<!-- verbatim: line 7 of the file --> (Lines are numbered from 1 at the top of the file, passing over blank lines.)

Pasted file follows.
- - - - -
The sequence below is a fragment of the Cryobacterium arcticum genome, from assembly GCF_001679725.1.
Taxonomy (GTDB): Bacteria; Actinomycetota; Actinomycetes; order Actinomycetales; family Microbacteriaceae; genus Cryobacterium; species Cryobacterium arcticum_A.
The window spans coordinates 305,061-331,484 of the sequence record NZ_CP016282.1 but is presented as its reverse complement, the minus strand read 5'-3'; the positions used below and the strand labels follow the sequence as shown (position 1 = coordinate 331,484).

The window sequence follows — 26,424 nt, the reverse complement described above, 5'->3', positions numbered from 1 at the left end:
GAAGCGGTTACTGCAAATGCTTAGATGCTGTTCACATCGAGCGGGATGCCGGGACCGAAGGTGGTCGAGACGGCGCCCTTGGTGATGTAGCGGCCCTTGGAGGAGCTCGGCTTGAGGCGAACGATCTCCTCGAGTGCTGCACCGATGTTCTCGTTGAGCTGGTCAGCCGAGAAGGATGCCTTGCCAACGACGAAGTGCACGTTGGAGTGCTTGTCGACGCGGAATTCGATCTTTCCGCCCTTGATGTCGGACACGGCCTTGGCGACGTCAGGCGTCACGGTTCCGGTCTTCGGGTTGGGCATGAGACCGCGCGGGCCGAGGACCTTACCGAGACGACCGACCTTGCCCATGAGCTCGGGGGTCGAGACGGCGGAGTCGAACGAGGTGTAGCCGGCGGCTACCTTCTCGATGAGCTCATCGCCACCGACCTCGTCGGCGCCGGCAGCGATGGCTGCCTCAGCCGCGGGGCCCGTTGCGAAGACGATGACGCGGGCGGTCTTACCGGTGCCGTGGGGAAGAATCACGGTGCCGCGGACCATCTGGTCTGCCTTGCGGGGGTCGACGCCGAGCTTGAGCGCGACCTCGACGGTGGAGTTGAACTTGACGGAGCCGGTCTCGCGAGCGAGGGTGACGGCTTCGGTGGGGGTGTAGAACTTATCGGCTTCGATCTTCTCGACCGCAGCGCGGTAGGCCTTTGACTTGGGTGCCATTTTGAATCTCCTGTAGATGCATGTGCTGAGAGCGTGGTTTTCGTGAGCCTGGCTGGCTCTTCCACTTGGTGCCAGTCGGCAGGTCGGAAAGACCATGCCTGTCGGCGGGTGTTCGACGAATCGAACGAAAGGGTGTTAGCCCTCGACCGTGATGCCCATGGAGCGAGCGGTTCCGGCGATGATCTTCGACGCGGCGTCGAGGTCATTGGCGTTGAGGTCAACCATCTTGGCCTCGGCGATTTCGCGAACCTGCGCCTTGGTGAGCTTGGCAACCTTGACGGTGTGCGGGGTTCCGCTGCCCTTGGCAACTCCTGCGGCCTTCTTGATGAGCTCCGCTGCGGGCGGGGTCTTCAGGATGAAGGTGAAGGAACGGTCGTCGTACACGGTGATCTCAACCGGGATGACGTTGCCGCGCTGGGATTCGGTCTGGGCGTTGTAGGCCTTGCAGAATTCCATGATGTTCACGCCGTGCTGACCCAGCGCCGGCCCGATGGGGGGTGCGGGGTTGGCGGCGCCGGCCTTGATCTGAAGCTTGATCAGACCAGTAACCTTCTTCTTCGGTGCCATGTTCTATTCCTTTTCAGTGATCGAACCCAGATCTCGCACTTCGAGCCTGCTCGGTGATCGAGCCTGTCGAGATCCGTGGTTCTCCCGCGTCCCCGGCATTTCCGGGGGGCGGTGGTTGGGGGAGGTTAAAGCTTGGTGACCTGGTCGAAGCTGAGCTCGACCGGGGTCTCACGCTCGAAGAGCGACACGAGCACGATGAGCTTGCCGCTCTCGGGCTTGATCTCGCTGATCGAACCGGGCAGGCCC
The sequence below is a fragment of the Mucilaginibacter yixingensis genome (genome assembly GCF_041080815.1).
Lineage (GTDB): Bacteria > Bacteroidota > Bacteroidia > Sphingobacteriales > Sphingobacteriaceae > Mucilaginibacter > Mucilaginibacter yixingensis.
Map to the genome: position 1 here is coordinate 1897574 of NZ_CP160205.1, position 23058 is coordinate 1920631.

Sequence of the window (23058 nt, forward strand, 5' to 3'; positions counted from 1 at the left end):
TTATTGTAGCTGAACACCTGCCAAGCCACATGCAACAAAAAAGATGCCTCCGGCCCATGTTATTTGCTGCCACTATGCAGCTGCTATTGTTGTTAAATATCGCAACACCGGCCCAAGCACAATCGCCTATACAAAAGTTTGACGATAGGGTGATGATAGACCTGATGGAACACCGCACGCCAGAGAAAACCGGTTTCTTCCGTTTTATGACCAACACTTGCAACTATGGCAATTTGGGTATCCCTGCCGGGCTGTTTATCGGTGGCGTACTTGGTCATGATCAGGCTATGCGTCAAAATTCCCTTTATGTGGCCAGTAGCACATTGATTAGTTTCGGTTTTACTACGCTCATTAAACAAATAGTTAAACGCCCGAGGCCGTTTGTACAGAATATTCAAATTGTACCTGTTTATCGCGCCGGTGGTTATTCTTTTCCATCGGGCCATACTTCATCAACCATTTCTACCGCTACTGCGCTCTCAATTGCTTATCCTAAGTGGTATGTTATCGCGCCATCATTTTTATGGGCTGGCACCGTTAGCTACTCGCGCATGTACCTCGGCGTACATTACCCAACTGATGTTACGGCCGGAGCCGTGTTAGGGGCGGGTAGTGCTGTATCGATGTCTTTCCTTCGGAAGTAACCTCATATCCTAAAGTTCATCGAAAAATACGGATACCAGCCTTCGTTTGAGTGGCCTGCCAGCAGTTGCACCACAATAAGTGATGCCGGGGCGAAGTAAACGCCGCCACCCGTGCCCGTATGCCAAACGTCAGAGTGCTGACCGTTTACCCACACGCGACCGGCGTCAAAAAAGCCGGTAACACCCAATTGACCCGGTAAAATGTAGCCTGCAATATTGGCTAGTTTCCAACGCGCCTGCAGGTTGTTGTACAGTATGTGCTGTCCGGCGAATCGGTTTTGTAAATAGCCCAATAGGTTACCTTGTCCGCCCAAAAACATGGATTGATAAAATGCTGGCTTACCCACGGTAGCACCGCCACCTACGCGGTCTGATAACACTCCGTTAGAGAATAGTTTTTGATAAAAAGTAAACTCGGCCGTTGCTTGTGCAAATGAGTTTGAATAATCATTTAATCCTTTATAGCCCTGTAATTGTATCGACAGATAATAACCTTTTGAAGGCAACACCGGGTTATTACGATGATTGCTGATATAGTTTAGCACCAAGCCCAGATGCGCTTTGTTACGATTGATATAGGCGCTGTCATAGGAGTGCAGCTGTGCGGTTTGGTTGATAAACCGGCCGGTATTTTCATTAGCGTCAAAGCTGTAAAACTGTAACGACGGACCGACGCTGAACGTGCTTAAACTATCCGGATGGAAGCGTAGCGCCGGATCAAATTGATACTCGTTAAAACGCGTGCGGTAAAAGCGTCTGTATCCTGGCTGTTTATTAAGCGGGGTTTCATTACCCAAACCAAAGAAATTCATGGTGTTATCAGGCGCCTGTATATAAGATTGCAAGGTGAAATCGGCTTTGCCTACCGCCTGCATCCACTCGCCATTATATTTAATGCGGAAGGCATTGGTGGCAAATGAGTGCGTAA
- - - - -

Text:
Lineage (GTDB): Bacteria > Bacteroidota > Bacteroidia > Sphingobacteriales > Sphingobacteriaceae > Mucilaginibacter > Mucilaginibacter yixingensis.